New York State just took a huge step toward a renewable energy future.
On January 25, the Long Island Power Authority approved the South Fork Wind Farm, which will be the country’s largest offshore wind farm once completed. The turbines will sit off the eastern tip of Long Island, between New York and Martha’s Vineyard in Massachusetts.
The farm will feature 15 600-foot-tall turbines, and is expected to generate enough power for 50,000 homes in Long Island. The 256-square-mile territory has room for as many as 200 turbines, so there is a possibility for expansion.
Deepwater Wind, the company that will build the farm, is leasing the land the federal government. A 50-mile undersea cable will connect the turbines to a substation in East Hampton, a Long Island town that set a goal to meeting 100% of its electric demand with renewable energy by 2020.
The project has a projected cost of $740 million, which Deepwater plans to finance using loans and equity investments, according to The New York Times. Deepwater estimates that construction could start as early as 2019, which means the wind farm could be operational as early as 2022. Once built, it will be three times larger than Rhode Island’s Block Island Wind Farm, which was completed in 2016 and is currently the country’s biggest offshore wind farm.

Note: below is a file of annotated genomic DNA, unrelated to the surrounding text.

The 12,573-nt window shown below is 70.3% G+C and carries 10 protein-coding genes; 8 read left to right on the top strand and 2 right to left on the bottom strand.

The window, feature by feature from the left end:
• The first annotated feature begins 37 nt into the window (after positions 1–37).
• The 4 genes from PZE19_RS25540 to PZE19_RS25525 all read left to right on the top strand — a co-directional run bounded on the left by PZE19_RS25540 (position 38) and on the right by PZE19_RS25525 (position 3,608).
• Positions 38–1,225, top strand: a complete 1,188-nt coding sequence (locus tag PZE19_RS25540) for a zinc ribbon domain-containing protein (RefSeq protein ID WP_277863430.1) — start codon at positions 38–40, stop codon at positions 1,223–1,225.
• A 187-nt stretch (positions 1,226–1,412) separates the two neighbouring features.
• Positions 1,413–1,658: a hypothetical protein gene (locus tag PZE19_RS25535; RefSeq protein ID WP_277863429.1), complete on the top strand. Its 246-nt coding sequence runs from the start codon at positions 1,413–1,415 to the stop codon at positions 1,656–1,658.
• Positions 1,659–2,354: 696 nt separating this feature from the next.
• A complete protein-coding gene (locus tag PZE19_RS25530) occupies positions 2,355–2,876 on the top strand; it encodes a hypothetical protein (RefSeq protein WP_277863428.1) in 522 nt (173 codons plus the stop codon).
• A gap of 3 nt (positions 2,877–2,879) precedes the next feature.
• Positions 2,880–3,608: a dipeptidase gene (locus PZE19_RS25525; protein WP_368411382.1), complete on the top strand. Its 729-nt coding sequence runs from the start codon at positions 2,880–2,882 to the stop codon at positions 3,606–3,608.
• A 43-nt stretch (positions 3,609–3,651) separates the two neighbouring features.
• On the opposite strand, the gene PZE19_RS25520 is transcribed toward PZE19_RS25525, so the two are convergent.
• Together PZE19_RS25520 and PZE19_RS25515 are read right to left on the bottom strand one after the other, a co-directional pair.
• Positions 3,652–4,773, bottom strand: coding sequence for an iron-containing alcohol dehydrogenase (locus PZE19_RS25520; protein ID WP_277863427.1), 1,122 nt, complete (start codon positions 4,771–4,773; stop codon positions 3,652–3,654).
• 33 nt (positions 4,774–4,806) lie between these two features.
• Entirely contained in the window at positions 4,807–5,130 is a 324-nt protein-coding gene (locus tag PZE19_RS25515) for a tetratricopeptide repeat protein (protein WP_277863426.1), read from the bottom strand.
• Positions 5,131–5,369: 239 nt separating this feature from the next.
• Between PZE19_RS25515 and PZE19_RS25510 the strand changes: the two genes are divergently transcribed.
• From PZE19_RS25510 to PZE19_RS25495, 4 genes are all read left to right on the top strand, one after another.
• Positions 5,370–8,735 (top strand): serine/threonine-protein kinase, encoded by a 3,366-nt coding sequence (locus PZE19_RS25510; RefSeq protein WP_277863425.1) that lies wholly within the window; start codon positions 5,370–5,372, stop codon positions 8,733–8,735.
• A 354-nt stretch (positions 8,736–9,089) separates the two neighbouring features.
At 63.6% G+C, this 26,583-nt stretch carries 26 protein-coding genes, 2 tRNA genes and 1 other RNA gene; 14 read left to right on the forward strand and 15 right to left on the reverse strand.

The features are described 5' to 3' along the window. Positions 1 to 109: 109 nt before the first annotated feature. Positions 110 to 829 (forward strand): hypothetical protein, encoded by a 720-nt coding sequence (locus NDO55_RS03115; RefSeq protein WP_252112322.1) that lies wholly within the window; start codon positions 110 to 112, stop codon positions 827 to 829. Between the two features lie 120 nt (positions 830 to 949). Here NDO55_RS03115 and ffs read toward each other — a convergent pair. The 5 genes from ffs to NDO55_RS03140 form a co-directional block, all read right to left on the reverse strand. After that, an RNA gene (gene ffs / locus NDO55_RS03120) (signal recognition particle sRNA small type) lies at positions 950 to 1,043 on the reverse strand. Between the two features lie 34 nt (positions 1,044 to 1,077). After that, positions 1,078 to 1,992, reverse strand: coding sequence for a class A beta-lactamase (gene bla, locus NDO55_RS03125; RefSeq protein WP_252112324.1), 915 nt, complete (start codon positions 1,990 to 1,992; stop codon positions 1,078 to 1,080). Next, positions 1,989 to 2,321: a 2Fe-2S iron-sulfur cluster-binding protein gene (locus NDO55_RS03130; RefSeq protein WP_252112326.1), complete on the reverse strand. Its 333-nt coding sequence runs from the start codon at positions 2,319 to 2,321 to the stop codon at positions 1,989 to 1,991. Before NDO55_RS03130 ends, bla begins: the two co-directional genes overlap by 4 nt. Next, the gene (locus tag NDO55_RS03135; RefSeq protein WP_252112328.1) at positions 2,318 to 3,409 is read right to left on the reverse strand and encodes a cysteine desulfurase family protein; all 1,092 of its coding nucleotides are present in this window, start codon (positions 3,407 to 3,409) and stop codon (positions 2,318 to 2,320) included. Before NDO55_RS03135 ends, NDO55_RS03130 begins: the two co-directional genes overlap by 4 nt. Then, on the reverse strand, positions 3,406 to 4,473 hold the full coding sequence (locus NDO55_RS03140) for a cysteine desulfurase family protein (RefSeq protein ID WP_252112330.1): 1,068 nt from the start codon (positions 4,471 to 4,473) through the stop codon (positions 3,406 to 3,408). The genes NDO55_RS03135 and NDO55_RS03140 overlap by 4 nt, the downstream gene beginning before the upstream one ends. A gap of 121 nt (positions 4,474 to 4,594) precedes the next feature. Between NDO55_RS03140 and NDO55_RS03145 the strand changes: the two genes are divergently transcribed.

The new initiative comes at a time when the Trump administration is seeking to scale back environmental regulations nationwide.
On January 24, the Environmental Protection Agency was ordered to freeze its contracts and grants, a move the Washington Post said could affect everything from state-led climate research to local efforts to improve air and water quality. Axios also reported that Trump team intends to cut millions of dollars from the EPA’s budget and roll back the Clean Air Act’s greenhouse gas regulations, according to a leaked document.
The Long Island Power Authority is confident, however, that wind power projects will continue to grow in the US.
“It is the largest project to date, but it will not be the last project,” Thomas Falcone, the power authority’s chief executive, reportedly said before the farm’s vote.